I ran a lot to try to distract myself, cried more than I ran, and drank more than I cried; and somewhere between the miles and the tears and the copious, copious amounts of wine consumed, I realized something. I didn’t care about my job. It was totally meaningless to me. I didn’t care about the work I was doing, I only cared that I got a paycheck so that I could fund all those things mentioned above. Despite all that, I had let this job cause me 2007-Britney-Spears-levels of stress and consume my entire life, to the point that I almost didn’t get to say goodbye to a family member I loved.
Having never been hospitalized personally, this was my first real interaction with on-the-job nurses for any significant amount of time. I lived with a few nurses in college, but to be honest didn’t really understand the ins and outs of the profession. The comfort that those hospice nurses brought not only to my grandmother, but also to our grieving family really can’t be put into words. This was my “aha” new perspective moment: I needed a change, and nursing was it.
I had been teaching Group Exercise classes for about a year, so I knew I liked working with people and making a positive difference in their lives. I’ve also always been interested in holistic health and wellness. The switch made so much sense, it was almost laughable. As anyone who knows me can tell you, moderation is not my forte, so as with all things in my life I dove in head first. I started taking pre-requisite courses for accelerated second degree programs that August, was accepted into Salem State’s program in March, left my job in May, and haven’t looked back since.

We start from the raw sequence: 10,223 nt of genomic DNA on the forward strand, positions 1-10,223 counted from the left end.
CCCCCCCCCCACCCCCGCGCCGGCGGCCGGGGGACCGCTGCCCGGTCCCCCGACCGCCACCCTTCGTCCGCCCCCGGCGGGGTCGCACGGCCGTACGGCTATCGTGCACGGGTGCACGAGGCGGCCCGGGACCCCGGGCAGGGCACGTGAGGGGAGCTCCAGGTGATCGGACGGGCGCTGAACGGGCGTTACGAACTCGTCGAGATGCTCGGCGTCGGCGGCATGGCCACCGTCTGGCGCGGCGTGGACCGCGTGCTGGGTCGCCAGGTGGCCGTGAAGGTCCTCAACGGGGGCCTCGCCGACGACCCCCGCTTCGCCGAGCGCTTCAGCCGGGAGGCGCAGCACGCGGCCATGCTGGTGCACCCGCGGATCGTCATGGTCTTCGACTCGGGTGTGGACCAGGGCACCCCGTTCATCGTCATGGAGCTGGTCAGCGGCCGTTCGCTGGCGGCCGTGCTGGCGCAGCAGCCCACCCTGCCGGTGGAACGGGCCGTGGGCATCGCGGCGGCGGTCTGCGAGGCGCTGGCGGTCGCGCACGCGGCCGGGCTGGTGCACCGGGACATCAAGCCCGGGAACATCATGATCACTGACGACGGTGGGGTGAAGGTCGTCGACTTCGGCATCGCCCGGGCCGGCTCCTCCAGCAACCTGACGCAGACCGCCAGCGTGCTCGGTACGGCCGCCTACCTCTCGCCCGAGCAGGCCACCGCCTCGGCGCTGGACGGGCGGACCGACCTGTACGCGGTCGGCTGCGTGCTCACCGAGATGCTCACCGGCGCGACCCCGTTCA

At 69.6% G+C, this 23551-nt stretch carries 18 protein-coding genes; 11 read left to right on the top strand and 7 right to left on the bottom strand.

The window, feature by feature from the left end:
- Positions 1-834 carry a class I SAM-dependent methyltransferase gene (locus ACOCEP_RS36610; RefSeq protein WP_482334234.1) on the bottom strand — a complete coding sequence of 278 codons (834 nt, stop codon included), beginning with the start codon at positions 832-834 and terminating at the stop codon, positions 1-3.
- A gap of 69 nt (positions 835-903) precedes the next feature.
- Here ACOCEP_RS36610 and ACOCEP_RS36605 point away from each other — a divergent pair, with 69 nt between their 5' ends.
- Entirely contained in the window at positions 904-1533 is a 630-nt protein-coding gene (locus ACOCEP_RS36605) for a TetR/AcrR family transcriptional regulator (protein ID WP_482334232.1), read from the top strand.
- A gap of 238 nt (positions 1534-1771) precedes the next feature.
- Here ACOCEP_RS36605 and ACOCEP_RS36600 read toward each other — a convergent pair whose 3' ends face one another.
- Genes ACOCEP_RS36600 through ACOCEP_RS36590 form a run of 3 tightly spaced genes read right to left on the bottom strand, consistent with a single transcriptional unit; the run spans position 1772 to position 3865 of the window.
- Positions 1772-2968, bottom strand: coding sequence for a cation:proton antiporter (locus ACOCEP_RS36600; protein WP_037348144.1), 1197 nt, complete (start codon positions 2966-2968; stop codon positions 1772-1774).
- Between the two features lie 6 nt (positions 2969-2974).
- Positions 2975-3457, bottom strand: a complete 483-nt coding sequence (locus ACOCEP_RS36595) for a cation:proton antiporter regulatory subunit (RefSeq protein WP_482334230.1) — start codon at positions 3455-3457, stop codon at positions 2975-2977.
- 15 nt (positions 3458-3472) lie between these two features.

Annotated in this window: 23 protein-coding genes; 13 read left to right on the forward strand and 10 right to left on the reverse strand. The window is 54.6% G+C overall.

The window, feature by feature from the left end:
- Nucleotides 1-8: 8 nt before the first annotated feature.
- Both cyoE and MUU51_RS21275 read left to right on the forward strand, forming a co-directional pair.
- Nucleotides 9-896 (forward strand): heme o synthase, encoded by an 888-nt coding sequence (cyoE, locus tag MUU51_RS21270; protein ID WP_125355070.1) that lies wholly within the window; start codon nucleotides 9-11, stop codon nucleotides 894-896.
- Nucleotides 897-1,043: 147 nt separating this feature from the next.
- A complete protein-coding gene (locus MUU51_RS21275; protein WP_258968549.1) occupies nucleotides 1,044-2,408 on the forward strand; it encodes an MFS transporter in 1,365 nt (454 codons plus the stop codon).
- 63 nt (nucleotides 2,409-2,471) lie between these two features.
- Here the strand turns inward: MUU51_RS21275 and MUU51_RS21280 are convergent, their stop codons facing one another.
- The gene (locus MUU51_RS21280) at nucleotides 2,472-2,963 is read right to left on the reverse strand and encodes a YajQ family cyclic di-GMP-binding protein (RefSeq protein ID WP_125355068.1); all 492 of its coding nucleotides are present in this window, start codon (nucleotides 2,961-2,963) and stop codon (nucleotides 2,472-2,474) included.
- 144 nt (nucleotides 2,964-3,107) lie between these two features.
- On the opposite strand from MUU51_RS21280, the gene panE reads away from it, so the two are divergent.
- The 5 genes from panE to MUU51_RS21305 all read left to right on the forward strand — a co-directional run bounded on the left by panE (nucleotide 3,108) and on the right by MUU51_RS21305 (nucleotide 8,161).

As the cliche goes, hindsight is 20/20. It’s crystal clear to me now why marketing wasn’t a good fit, but that’s a story for another time. I traded in my apartment, my salary, my desk, and my laptop for student loans and scrubs. And I would do it again. A thousand times over.
It’s never too late for a new beginning. I don’t look at this as “starting over.” Starting over implies that everything before was for naught. I don’t regret my 4 years at Boston College, it was the best experience and I count myself beyond lucky to have had the opportunity to learn there. BC taught me how to think critically; how to analyze a problem, break it down, and solve it. It taught me how to study, how to take tests, and manage my time. I owe much of my academic success to that school, and I met some great friends there (I also had an absolute blast, so there’s that). My education and experience in business has served me well and continues to do so. I have a solid understanding of finance and economics. I know how to manage a budget. I’ve learned how to work with and for people, some more difficult than others. I’ve been on more interviews than I can count, and that is a skill that can really only be learned by practice. I’m taking all of this with me as I move forward in this new adventure.
Taking chances is scary. It’s also part of life. If you’re not happy, odds are there is a reason (or a few reasons). Find that reason and change it. Don’t be weighed down by what you were, become what you are now.
When I teach a Group Exercise class, my goal is simple: empowerment. I want my students to own their power. The power to improve, to better yourself, to change your life, and to be whatever and however you want to be.
You know, all of that hippie-dippie stuff you pick up living/working in the Cambridge area.
What better to take a chance on than yourself? Practicing what you preach, y’all. Apparently, it can change your life.
If nothing else, I hope my story can inspire anybody who is considering making a change to go for it! My path is more uncertain than it has been in 4 years but somehow I’m cool as a cucumber, which as someone with anxiety is no small feat. I’ll end this with a quote from the Queen, because I have an enormous girl crush… and she’s right. I did it. Why not you?